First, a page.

Our group was the first to describe the presence of putative smooth muscle progenitor cells in the circulation of humans. Around this time we also published the first definitive evidence of human bone marrow derived smooth muscle precursors participating in atherosclerotic plaque biology. Together these findings prompted in our lab a fundamental re-evaluation of the contribution of circulating cells to smooth muscle biology in vascular disease.
In collaboration with transplant surgery colleagues at Mayo Clinic we showed that recipient cells contribute significantly to intimal smooth muscle in the plaque of transplant vasculopathy. Moreover our finding that~10% of plaque smooth muscle cells are bone marrow derived within 4 years of transplant suggest an active and functionally significant biology that can be exploited to gain new insights into the genesis of atherosclerosis.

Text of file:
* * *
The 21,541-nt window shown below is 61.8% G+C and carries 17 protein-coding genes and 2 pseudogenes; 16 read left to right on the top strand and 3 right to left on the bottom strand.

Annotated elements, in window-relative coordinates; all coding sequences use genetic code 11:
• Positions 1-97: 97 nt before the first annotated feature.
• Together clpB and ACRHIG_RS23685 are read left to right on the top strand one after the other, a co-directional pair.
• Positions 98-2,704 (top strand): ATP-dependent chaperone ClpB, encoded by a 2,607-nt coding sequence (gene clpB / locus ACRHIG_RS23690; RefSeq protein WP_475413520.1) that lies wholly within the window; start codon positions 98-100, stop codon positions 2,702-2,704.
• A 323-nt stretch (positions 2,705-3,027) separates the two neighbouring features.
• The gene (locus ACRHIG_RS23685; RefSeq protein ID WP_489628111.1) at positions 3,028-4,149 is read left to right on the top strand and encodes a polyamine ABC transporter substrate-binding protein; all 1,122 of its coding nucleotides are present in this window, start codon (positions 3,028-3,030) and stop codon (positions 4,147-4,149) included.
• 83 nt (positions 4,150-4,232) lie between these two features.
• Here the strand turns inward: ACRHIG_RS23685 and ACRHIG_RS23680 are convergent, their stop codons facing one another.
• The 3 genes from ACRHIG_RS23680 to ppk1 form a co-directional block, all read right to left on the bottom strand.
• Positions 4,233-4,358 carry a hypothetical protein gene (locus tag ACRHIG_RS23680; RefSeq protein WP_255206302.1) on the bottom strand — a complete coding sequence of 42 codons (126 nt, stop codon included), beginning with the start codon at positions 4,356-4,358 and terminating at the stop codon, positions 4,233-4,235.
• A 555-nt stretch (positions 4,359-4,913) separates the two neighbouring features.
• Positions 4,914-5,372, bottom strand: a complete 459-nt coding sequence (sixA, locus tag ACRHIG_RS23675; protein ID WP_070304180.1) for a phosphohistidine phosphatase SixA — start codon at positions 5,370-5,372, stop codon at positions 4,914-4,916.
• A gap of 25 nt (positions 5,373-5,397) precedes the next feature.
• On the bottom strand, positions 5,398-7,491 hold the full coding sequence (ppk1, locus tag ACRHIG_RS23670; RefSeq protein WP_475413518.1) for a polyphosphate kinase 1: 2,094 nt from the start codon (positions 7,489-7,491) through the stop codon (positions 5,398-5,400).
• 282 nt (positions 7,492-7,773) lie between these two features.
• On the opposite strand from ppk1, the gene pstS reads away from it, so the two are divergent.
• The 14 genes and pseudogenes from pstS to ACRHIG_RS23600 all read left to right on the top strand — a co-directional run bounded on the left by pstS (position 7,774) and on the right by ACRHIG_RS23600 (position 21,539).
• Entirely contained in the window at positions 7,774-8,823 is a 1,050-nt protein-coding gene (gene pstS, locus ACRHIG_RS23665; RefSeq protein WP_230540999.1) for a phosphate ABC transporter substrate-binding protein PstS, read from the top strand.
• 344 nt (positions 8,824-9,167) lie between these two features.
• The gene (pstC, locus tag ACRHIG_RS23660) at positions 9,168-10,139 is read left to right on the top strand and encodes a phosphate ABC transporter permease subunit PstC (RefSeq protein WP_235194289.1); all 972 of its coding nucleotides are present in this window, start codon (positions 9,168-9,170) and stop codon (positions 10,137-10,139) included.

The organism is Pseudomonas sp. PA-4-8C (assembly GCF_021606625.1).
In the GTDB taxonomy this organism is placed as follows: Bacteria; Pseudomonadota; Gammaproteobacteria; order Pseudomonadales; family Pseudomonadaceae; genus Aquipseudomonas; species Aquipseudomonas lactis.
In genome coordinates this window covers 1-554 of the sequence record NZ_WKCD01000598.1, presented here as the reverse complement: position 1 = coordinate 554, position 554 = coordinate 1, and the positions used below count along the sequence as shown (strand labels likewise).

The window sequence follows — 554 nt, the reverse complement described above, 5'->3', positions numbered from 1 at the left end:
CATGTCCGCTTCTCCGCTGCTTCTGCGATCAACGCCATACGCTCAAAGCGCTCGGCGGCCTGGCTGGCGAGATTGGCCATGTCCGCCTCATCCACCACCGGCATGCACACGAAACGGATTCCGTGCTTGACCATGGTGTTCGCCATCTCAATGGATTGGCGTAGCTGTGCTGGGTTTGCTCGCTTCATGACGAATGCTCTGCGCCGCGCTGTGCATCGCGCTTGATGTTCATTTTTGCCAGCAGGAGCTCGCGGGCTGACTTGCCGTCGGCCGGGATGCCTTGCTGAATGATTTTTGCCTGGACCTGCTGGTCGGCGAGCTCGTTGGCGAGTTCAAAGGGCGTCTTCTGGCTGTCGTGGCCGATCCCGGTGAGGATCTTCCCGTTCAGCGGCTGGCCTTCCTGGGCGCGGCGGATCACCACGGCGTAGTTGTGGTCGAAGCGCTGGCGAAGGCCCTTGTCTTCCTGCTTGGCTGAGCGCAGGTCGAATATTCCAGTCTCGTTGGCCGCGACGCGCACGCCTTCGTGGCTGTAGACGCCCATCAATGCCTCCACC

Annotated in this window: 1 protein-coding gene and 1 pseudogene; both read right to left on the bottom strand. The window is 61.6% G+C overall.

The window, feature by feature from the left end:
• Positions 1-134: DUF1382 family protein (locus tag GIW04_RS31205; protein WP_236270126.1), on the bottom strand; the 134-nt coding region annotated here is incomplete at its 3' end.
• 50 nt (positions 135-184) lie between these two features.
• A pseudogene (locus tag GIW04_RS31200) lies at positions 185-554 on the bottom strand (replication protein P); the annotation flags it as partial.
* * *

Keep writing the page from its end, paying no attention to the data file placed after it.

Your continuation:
For instance we have recently used smooth muscle progenitor cells as a cellular assay for predicting the therapeutic efficacy of a number of vascular cytostatic and cytotoxic drugs used on drug eluting stents. We have been able to use these cells as a means of rapidly screening drugs used by the device industry with good predictive success. This assay is currently under patent development and will ultimately be licensed to industry to aid rapid screening of drugs suitable for vascular device interfacing. Moreover we have developed real-time arterial flow assays of in situ adhesion and rolling of putative progenitor cells to activated endothelium and candidate vascular adhesion molecules. This has provided a fertile field for small molecule discovery.